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6000-Year-Old Temple Possible Site of Animal Sacrifices

Oct 22, 2014 11:53 AM EDT
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A temple dating back about 6,000 years has been discovered within a massive prehistoric settlement in Ukraine, and ancient artifacts suggest that it was possibly a site of animal sacrifices, according to new research.

Inside the temple, about 197 by 66 feet (60 by 20 meters) in size, archaeologists found human-like figurines and sacrificed animal remains, as well as eight clay platforms that may have been used as sacrificial altars. A platform on the upper floor contained "numerous burnt bones of lamb," according to lead authors Nataliya Burdo and Mykhailo Videiko, and the floors and walls of all five rooms on the upper floor were "decorated by red paint, which created [a] ceremonial atmosphere," they added, via Live Science.

The two-story wood and clay structure was first discovered in 2009, and researchers have been studying it ever since. The worship site was part of a significant prehistoric village near modern-day Nebelivka, spanning more than 66 acres. At its height, the ancient settlement boasted more than 1,200 buildings and some 50 streets.

In addition to burnt animal bones, archaeologists discovered human-like figurines, some with noses that look like beaks, and ornaments made of bones and gold. The gold ornaments are less than an inch in size and may have been worn on the hair, according to researchers. The temple and settlement were products of the "Trypillian" culture, a name given to the culture of one of Ukraine's earliest villages, Trypillia.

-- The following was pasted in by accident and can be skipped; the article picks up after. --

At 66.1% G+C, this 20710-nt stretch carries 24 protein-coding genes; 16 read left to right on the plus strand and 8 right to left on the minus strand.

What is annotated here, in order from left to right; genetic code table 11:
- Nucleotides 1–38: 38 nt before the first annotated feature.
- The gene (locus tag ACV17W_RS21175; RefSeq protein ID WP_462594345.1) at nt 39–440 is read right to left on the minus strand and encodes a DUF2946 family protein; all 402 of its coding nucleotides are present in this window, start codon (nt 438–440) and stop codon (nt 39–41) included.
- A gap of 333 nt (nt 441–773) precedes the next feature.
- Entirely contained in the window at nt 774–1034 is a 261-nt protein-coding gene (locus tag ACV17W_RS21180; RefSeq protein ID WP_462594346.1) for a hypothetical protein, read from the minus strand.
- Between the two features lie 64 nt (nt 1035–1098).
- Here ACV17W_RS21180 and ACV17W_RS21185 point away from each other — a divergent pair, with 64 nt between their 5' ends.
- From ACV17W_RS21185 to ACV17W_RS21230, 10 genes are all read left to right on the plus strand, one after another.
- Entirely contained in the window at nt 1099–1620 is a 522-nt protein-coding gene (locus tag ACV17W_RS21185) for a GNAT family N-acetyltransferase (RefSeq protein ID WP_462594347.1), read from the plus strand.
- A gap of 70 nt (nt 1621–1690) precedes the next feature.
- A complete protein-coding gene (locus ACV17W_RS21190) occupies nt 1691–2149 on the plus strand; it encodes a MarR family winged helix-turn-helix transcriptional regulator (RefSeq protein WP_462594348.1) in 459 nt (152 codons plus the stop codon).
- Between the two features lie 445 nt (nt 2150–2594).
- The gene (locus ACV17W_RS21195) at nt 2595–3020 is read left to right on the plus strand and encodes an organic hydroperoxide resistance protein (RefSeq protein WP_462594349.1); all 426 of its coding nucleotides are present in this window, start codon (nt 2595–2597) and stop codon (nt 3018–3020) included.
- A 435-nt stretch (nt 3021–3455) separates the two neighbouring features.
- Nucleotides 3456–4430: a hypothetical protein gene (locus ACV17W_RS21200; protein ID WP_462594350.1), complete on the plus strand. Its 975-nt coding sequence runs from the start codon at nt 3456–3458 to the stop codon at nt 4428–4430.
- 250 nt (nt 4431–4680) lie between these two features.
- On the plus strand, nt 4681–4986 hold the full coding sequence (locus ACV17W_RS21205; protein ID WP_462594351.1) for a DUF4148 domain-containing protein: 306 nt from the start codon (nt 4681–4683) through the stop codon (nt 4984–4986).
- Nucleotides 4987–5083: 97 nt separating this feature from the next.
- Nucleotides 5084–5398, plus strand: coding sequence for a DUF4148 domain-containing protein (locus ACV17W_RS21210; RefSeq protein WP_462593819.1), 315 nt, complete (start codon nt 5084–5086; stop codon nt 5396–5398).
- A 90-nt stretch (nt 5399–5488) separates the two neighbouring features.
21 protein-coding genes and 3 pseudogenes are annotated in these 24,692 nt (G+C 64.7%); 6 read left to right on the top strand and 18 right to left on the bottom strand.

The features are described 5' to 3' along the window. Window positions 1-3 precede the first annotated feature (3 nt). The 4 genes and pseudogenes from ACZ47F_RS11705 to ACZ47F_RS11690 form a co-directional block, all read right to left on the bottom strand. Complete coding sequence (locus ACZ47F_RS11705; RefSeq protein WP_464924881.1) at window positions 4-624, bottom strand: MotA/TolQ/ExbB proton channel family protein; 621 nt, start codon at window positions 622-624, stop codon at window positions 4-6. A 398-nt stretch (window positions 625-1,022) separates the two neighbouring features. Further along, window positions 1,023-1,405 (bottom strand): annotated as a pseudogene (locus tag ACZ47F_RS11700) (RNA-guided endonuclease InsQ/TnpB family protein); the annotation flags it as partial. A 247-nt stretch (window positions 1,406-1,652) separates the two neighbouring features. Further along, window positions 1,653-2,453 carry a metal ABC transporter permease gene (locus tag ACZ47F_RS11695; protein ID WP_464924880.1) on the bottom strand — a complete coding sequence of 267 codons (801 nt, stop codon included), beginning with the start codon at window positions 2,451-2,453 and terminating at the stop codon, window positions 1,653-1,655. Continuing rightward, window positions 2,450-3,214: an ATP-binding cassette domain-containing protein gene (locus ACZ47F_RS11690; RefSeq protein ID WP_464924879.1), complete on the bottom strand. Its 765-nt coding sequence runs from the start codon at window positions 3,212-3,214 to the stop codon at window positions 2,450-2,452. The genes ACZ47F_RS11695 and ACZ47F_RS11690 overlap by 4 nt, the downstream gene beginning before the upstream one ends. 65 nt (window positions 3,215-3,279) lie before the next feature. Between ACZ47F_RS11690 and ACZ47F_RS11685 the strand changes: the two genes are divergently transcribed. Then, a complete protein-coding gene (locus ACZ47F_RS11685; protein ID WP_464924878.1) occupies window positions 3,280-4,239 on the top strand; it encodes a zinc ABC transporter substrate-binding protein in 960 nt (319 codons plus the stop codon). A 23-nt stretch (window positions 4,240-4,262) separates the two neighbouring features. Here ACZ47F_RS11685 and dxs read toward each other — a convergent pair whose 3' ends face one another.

(Photo : Nataliya Burdo and Mykhailo Videiko/Institute of Archaeology NAS of Ukraine, Kyiv.) Humanlike figurines discovered inside the prehistoric temple in Ukraine.

Similar to other villages of the time period, the settlement, along with the newly discovered temple, was eventually abandoned and all the buildings burned.

"The rationale, origins and collapse of these large sites, however, has remained unclear, as has their impact on the local environment and their place in local and regional settlement structures," the researchers wrote.

The temple and its collected artifacts are detailed in the journal Tyragetia, a supplemental report hosted by the online journal Antiquity.

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